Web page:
Despite all the reports of internet security breaches over the years, many computer users have reacted to the break-ins with a shrug, reports the New York Times. According to a new analysis, one out of five web users still decides to leave the digital equivalent of a key under the doormat: They choose a simple, easily guessed password like “abc123,” “iloveyou,” or even “password” to protect their data. The analysis suggests that school IT personnel have their work cut out for them in educating network users of the importance of password security. A list of 32 million passwords that an unknown hacker stole last month from RockYou, a company that makes software for users of social-networking web sites, was briefly posted on the web, and hackers and security researchers have downloaded the list for analysis. Internet security firm Imperva found that nearly 1 percent of the 32 million people it studied had used “123456” as a password. The second-most-popular password was “12345.” Others in the top 20 included “qwerty,” “abc123,” and “princess.” More disturbing was that about 20 percent of people on the RockYou list picked from the same, relatively small pool of 5,000 passwords. That suggests hackers could easily break into many accounts just by trying the most common passwords. Because of the prevalence of fast computers and speedy networks, hackers can fire off thousands of password guesses per minute…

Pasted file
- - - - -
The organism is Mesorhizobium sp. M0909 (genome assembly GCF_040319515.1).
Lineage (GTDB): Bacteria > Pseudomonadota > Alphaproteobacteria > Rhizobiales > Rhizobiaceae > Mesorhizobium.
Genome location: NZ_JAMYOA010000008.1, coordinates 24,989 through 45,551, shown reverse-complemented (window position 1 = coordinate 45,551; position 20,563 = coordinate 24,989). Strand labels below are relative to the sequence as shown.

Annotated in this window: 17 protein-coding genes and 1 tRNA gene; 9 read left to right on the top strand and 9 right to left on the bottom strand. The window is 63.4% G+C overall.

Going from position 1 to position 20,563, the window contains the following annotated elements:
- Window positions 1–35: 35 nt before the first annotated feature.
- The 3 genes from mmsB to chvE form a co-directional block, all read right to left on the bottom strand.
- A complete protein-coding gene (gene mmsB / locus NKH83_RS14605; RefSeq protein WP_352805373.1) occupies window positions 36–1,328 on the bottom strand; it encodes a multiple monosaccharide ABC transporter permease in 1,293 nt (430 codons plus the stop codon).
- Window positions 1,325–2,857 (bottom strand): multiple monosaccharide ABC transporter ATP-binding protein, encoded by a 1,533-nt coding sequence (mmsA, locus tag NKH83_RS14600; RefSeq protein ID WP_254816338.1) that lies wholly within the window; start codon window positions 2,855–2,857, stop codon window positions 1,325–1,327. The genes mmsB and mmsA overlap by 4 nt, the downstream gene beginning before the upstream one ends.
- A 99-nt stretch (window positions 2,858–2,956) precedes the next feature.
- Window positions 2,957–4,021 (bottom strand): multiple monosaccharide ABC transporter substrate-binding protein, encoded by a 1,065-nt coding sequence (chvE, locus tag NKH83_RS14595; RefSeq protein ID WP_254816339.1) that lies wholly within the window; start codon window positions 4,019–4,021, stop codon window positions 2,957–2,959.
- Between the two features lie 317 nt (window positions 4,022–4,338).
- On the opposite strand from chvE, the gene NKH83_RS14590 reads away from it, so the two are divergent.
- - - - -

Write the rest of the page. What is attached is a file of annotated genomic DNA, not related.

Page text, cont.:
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About the Author:

Meris Stansbury

Meris Stansbury is the Editorial Director for both eSchool News and eCampus News, and was formerly the Managing Editor of eCampus News. Before working at eSchool Media, Meris worked as an assistant editor for The World and I, an online curriculum publication. She graduated from Kenyon College in 2006 with a BA in English, and enjoys spending way too much time either reading or cooking.


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